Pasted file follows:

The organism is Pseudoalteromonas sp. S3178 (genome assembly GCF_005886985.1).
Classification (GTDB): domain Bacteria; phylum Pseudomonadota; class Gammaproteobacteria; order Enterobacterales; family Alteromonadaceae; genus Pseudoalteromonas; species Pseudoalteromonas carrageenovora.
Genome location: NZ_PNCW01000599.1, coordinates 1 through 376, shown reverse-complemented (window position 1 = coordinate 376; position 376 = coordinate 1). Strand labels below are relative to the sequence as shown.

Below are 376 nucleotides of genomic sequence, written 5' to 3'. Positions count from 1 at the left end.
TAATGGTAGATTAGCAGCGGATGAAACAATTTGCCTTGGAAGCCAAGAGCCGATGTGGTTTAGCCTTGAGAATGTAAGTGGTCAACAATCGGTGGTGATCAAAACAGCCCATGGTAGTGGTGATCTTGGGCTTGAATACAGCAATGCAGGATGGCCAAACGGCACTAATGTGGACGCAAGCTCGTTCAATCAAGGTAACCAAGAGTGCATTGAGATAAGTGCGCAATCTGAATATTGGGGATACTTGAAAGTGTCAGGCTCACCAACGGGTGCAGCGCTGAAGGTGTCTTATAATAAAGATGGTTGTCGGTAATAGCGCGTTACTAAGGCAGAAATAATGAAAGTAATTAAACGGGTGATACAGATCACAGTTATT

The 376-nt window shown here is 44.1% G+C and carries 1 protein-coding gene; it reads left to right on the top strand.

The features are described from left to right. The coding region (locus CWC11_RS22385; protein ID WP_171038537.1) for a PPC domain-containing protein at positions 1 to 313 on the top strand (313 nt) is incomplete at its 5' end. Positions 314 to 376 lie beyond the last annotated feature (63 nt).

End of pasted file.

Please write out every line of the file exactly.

The organism is Pseudoalteromonas sp. S3178 (genome assembly GCF_005886985.1).
Classification (GTDB): domain Bacteria; phylum Pseudomonadota; class Gammaproteobacteria; order Enterobacterales; family Alteromonadaceae; genus Pseudoalteromonas; species Pseudoalteromonas carrageenovora.
Genome location: NZ_PNCW01000599.1, coordinates 1 through 376, shown reverse-complemented (window position 1 = coordinate 376; position 376 = coordinate 1). Strand labels below are relative to the sequence as shown.

Below are 376 nucleotides of genomic sequence, written 5' to 3'. Positions count from 1 at the left end.
TAATGGTAGATTAGCAGCGGATGAAACAATTTGCCTTGGAAGCCAAGAGCCGATGTGGTTTAGCCTTGAGAATGTAAGTGGTCAACAATCGGTGGTGATCAAAACAGCCCATGGTAGTGGTGATCTTGGGCTTGAATACAGCAATGCAGGATGGCCAAACGGCACTAATGTGGACGCAAGCTCGTTCAATCAAGGTAACCAAGAGTGCATTGAGATAAGTGCGCAATCTGAATATTGGGGATACTTGAAAGTGTCAGGCTCACCAACGGGTGCAGCGCTGAAGGTGTCTTATAATAAAGATGGTTGTCGGTAATAGCGCGTTACTAAGGCAGAAATAATGAAAGTAATTAAACGGGTGATACAGATCACAGTTATT

The 376-nt window shown here is 44.1% G+C and carries 1 protein-coding gene; it reads left to right on the top strand.

The features are described from left to right. The coding region (locus CWC11_RS22385; protein ID WP_171038537.1) for a PPC domain-containing protein at positions 1 to 313 on the top strand (313 nt) is incomplete at its 5' end. Positions 314 to 376 lie beyond the last annotated feature (63 nt).